Arts & Culture, Interview

5 QUESTIONS with Trevor Powers


ZINE FEST is coming THIS WEEKEND! We’re nearly crawling out of our skin in anticipation.

Here is a sneak peak into some of this weekend’s featured vendors, artists and publishers. We’re starting with TREVOR POWERS. I met Trevor (b. 1985, Burlington, VT) two years ago at his event ALL VISUAL BOSTON hosted at Spectacle in JP. AVB was a digital slideshow featuring work by local and recent graduate photography students. He has since moved on to create even more interesting curatorial and zine projects that highlight work by emerging and well-known artists.

Trevor Powers, Bill and Omar

Trevor Powers, Bill and Omar

Trevor studied photography at the School of the Museum of Fine Arts in Boston, where he graduated in 2008. He currently lives in Western MA. Recent projects include an exhibition at Flying Object in Hadley, MA which focused on how artists and small presses are handling and experimenting with the zine format. Powers also edits a number of publications such as Memory Full, and is the co-founder and editor of Papersafe, a publication dedicated to contemporary analog photography.

Trevor’s own photographs and books have been displayed in numerous group exhibitions throughout the United States, and he’s been featured in publications around the globe. His work is influenced by the coincidences and routines of everyday life, and he’s interested in documenting time and space in a visual, tangible manner.

What first inspired you to make books?

TP: I guess it started in school. I was interested in one of a kind artist books, wanting to put them out in the world. Then I started making limited edition books and zines. I wanted to collaborate with others to make books. Books are a great way to share, own, store artwork.You can’t always afford to buy a print or have people over to look at your work. Zines are a great way to share your work affordably to a wider audience. And I really appreciate that.

Can you talk a little bit about the inspiration behind Papersafe?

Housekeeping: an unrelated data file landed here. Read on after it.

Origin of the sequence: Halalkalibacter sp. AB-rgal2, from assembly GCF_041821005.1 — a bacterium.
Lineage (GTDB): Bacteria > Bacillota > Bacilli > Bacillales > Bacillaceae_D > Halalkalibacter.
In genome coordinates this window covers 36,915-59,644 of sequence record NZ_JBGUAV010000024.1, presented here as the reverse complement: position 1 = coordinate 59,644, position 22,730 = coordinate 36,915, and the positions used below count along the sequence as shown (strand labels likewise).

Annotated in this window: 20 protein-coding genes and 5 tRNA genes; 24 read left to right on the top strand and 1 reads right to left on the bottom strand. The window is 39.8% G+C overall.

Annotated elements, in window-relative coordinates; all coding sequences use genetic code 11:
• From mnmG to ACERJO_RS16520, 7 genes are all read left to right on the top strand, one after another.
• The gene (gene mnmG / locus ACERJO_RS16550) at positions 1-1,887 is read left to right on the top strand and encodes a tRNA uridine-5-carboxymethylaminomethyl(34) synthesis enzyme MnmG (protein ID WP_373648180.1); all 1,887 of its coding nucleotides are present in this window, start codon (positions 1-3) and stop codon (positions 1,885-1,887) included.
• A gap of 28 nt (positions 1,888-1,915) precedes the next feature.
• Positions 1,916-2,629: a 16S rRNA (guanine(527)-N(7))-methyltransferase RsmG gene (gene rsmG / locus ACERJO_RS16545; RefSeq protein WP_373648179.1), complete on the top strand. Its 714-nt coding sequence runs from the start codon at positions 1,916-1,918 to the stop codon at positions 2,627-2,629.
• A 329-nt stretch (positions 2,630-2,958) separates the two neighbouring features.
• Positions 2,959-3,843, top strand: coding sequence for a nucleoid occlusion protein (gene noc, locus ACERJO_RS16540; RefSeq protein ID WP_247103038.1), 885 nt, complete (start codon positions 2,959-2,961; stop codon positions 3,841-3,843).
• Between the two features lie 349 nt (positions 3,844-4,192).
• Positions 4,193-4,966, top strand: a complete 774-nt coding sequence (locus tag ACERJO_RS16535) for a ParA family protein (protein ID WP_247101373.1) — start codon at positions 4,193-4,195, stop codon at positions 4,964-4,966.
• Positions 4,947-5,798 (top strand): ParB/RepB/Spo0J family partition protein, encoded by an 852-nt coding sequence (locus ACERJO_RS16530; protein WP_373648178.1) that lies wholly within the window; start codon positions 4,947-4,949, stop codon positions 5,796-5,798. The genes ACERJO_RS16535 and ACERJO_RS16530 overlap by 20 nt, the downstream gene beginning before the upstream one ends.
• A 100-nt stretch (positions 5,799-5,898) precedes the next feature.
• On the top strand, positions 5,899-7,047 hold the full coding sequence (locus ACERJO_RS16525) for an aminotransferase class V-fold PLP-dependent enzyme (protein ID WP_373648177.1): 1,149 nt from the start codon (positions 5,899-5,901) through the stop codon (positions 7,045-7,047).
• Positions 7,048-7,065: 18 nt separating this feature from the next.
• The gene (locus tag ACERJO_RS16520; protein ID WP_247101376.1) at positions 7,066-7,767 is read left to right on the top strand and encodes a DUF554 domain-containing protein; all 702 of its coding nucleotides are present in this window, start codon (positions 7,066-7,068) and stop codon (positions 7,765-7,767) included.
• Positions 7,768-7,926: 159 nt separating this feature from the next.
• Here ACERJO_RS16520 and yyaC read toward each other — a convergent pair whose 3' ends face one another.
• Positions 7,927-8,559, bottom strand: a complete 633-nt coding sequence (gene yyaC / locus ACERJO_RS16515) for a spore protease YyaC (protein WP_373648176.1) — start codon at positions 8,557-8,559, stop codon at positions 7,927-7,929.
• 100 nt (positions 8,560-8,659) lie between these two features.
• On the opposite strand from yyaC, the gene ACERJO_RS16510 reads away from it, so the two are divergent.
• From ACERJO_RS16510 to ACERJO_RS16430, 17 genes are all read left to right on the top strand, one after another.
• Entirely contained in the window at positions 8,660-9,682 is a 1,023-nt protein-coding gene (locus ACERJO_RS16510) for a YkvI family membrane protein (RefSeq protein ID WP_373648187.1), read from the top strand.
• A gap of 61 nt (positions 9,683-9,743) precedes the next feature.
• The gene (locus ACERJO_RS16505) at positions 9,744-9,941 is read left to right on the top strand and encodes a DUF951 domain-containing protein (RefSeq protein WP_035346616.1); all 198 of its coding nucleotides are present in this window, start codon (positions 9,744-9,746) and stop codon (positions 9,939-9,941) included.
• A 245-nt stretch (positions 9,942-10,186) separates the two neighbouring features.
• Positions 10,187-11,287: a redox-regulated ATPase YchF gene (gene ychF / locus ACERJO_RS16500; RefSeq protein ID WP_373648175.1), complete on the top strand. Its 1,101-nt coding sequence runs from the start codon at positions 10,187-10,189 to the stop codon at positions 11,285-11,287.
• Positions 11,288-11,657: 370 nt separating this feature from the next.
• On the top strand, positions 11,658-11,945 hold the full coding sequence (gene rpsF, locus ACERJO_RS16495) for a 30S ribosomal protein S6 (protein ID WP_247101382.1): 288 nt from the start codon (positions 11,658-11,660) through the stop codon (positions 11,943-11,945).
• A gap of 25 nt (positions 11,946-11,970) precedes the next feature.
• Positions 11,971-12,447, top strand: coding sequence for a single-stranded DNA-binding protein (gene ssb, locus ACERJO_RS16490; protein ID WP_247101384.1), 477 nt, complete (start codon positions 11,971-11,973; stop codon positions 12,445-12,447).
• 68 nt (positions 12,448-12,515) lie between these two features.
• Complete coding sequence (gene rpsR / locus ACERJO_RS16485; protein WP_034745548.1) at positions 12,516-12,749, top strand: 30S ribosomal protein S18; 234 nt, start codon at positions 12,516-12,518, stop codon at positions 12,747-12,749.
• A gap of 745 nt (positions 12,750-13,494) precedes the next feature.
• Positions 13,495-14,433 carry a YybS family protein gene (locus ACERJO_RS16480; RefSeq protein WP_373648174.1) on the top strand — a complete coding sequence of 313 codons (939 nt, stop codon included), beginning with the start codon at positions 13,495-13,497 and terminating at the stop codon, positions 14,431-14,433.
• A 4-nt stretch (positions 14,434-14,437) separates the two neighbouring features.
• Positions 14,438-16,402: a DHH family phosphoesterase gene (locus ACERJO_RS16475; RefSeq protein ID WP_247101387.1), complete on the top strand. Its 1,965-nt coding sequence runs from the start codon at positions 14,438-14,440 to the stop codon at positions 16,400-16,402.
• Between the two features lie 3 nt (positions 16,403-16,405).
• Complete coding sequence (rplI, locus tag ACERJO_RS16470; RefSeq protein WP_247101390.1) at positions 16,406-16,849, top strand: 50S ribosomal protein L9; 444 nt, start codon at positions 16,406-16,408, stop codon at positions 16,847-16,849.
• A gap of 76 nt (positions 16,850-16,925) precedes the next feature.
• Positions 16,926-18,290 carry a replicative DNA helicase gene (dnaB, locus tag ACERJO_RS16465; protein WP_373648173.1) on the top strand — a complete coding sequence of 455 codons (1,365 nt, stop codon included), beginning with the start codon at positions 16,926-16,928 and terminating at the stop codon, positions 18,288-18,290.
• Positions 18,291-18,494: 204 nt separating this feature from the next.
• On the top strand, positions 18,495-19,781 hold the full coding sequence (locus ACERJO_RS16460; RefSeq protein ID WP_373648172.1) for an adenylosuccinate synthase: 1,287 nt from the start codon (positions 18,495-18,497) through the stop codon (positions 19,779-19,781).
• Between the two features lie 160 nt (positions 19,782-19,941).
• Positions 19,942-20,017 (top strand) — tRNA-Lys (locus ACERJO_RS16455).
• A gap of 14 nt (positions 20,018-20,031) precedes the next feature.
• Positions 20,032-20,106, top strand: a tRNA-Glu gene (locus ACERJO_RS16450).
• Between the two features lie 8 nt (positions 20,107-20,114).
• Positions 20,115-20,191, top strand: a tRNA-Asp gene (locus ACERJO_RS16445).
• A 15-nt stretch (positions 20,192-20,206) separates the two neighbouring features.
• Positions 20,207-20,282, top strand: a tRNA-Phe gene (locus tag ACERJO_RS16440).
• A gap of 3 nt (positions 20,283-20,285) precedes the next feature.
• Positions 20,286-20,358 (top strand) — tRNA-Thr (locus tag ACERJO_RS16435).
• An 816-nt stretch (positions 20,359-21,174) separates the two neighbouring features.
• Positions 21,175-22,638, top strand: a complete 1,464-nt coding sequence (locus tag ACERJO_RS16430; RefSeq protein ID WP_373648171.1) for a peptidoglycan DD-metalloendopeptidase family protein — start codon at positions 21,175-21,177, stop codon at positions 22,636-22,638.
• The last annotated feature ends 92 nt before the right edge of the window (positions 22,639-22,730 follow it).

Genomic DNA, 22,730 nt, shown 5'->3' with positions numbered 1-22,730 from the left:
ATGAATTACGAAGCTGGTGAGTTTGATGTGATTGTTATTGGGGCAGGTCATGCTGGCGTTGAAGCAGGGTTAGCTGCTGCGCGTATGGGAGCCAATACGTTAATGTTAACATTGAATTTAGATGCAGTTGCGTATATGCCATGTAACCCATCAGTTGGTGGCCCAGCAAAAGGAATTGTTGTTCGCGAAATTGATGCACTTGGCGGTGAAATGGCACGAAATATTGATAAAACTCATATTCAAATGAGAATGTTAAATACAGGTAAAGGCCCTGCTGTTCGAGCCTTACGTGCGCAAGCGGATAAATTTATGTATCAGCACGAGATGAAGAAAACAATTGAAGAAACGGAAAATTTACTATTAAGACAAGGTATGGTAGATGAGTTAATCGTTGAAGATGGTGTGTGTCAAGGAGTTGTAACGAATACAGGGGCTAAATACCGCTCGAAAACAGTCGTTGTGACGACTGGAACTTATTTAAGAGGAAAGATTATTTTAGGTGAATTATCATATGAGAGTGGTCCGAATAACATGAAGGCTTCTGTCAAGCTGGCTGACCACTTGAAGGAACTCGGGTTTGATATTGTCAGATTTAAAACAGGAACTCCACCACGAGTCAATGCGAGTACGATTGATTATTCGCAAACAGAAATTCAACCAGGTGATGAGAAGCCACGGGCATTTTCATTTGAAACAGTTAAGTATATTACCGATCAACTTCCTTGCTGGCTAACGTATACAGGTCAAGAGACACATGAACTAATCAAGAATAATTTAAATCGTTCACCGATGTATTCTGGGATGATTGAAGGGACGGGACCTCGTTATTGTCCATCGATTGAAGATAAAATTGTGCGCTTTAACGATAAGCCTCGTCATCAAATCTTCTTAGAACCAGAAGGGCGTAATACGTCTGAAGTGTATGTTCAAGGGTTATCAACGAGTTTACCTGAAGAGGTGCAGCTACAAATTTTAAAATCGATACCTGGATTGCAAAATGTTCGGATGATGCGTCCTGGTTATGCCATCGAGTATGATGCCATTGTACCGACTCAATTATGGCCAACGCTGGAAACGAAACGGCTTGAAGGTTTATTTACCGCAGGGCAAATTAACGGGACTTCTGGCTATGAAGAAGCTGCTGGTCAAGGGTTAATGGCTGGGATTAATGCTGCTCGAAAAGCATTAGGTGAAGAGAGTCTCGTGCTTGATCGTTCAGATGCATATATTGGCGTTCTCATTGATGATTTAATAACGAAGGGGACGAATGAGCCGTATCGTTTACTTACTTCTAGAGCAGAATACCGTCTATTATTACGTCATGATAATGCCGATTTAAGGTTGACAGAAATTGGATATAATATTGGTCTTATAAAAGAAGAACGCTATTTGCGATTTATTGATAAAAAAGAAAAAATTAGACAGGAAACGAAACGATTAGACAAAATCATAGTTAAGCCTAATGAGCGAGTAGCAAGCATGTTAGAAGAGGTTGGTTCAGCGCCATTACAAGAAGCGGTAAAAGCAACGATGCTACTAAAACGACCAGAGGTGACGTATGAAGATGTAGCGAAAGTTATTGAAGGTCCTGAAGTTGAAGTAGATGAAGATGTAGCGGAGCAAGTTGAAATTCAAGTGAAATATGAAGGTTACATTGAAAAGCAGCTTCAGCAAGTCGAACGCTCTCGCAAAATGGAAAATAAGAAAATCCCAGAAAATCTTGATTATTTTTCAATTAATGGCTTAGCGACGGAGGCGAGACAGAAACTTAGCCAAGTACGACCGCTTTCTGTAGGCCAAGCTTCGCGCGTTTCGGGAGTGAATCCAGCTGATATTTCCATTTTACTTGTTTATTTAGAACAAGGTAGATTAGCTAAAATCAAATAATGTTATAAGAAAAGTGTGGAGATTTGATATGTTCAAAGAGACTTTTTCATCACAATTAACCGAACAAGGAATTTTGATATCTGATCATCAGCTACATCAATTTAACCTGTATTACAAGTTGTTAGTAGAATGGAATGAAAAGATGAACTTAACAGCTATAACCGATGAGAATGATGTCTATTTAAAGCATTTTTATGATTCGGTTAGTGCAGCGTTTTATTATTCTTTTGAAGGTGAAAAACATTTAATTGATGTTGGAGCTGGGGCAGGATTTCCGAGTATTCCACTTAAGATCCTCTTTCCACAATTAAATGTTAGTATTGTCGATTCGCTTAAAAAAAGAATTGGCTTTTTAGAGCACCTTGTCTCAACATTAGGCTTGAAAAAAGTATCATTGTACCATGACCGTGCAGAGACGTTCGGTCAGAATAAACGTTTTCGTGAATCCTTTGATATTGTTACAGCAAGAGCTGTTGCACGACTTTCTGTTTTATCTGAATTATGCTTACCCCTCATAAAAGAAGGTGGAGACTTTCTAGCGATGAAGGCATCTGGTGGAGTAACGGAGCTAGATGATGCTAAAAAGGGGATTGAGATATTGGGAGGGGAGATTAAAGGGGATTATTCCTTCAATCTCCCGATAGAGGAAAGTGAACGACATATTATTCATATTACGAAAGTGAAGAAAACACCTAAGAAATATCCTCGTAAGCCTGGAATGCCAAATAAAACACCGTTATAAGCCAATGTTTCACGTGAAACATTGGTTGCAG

TP: Well Papersafe is foremost a project of Catlabs, a JP based photo darkroom resource that supports analog film photography and sells photographic equipment. Omer, the brains behind Catlabs, and I got together because we wanted to support the community of analog photographers from around the world. Our hope was to bring together a community of artists still working in film.

You just released your second issue of Papersafe, can you talk to us a bit about the inspiration behind this issue?

TP: Catlabs works a lot with studio artists, Omar’s clients tend to be academics and those who work in the universities. We wanted to dedicate this issue to lab techs and photographers who work “behind the scenes.” We had a few people in mind when we started this issue and encouraged others to submit. We thought that these artists who spend more of their time working on other people’s stuff deserve an outlet for their own work. This issue is a homage to them.

 Issue 2 features photographers: Stephanie Goode, Nicole White, Aaron Canipe, Allison Barnes, Nicole Coté, Brittany Marcoux,Carter Seddon, Gabriella Sturchio, Nathan Bajar, Shirin Adhami

Where do you see the future of Papersafe?

TP: When I start a project I like to have a clear timeline, a start and finish. It’s easy to repeat yourself, so it’s a constant struggle for me to be more critical and push myself and my projects to new limits. So for Papersafe, Omar and I haven’t really discussed the future of the project, but there will be a definitive ending one day. Ya know- how long does it take to say what you want to say? I want the medium to stay fresh and continue to add to a greater conversation. I’d say at least a year, if we can afford to make it. I’d like to start to break out into new formats like newsprint and postcards. What is one resonating thought you’ve taken away from these projects?

“Just because you can, doesn’t mean you should.”

To be honest, not everything belongs in book form. I think it’s great that a lot more people are making books and zines than we’ve seen before, but perhaps people aren’t being so critical on themselves as they should be. I try to add to the larger conversation with my work, conversations about contemporary photography and printed matter. I admire the people that are making high quality work and are bringing something new to the genre that hasn’t been seen before— whether it be a multi-media project or a new and intriguing thought. I think there’s something to say about having refined tastes and being able to see quality. I think artists should think more about the final object.


Trevor’s recent projects also include a collaboration with Esther White and HQ Press on Memory Full 4., a zine created to share cell-phone photography off screen.

You can find Papersafe and Memory Full this weekend. Also, keep your eyes peeled for Papersafe 3, coming this October, and a collaborative exhibition this December @555 Gallery focused around printed matter as well as a solo exhibition this March.

New England Zine Fest

Saturday August 16 // 12-6pm // @Cambridge YMCA (Central Sq)

Leave a Comment

Your email address will not be published. Required fields are marked *

Creative Commons Attribution 4.0 License(unless otherwise indicated) © 2019